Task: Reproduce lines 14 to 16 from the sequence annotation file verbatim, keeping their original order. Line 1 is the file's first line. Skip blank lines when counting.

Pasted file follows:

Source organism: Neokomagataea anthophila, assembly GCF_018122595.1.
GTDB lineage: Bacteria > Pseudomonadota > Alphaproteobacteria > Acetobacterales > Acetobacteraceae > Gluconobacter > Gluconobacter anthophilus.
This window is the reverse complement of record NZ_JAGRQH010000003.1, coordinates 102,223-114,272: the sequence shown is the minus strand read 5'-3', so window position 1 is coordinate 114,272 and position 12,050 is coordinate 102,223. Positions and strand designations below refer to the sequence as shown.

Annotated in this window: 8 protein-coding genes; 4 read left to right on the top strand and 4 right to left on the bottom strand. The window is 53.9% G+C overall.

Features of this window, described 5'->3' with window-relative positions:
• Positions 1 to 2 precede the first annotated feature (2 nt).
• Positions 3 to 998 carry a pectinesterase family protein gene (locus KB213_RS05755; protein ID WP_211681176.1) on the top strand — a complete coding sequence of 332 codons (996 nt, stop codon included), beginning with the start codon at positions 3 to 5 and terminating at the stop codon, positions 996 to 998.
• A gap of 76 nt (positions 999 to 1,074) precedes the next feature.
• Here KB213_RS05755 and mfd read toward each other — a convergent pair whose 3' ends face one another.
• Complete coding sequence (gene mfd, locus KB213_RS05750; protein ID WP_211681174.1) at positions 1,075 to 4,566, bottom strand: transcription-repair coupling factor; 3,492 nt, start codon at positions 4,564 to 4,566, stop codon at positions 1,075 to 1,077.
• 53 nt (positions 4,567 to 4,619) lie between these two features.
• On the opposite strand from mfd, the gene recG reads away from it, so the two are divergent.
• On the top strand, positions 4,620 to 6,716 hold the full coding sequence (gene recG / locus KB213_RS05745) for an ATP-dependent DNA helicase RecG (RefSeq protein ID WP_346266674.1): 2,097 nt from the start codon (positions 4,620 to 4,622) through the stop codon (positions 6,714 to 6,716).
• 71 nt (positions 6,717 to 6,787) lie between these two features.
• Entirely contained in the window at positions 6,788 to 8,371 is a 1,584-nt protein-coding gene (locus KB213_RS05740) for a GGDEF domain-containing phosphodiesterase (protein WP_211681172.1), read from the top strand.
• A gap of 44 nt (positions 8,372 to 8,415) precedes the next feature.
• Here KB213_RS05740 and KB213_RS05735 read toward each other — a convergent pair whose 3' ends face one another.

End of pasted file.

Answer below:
• 71 nt (positions 6,717 to 6,787) lie between these two features.
• Entirely contained in the window at positions 6,788 to 8,371 is a 1,584-nt protein-coding gene (locus KB213_RS05740) for a GGDEF domain-containing phosphodiesterase (protein WP_211681172.1), read from the top strand.
• A gap of 44 nt (positions 8,372 to 8,415) precedes the next feature.